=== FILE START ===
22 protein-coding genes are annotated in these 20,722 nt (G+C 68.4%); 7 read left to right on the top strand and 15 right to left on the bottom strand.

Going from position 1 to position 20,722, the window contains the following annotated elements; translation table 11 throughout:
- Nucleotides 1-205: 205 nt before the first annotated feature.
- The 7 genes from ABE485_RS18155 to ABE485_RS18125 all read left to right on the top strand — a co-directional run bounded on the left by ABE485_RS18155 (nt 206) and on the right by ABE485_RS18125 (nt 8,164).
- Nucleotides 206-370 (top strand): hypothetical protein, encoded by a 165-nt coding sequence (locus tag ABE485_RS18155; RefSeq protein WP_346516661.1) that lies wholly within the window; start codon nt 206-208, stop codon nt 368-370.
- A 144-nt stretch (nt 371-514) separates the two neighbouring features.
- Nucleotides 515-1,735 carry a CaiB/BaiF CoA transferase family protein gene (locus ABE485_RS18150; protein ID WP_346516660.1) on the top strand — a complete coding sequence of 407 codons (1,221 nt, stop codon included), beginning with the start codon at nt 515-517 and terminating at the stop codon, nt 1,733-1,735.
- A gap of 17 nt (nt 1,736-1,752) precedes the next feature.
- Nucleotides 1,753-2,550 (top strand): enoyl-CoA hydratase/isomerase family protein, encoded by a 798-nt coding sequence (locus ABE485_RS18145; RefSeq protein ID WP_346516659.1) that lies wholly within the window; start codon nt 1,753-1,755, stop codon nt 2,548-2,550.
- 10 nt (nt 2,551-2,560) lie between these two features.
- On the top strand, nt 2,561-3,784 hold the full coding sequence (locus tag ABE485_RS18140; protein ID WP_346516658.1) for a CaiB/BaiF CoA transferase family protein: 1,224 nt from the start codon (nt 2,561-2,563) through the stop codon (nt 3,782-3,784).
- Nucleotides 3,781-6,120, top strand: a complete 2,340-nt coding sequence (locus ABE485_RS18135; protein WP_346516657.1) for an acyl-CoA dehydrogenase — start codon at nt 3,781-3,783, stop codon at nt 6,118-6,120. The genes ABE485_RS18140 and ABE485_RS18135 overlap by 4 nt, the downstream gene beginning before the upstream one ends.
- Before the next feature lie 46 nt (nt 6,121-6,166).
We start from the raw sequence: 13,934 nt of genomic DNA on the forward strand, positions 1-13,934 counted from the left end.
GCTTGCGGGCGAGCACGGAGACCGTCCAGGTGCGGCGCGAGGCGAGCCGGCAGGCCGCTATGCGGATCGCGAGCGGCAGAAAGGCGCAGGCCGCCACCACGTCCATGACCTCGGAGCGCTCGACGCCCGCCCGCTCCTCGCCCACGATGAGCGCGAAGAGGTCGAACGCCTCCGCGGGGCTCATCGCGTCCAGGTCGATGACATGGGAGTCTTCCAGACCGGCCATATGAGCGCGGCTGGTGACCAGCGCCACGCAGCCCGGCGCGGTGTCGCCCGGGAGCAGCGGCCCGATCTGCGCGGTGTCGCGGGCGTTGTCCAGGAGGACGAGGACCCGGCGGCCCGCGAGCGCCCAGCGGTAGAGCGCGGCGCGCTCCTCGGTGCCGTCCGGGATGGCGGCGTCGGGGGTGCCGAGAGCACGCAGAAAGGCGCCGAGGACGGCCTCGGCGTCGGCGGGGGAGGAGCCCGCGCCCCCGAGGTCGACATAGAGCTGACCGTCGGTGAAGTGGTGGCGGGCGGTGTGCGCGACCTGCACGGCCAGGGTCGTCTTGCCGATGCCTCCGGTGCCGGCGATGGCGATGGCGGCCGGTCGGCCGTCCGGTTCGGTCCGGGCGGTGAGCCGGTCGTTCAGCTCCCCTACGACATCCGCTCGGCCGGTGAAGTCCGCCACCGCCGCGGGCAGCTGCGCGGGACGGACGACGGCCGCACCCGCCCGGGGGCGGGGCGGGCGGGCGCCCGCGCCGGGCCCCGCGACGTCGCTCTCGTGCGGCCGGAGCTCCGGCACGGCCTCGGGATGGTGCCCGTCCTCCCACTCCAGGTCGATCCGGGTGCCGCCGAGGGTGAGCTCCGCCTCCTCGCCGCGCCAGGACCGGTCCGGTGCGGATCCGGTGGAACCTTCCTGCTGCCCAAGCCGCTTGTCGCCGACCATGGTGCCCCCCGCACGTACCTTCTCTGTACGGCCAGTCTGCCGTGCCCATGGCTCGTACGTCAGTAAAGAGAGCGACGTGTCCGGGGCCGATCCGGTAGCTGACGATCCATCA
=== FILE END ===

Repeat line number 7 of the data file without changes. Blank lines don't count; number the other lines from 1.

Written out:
- Nucleotides 515-1,735 carry a CaiB/BaiF CoA transferase family protein gene (locus ABE485_RS18150; protein ID WP_346516660.1) on the top strand — a complete coding sequence of 407 codons (1,221 nt, stop codon included), beginning with the start codon at nt 515-517 and terminating at the stop codon, nt 1,733-1,735.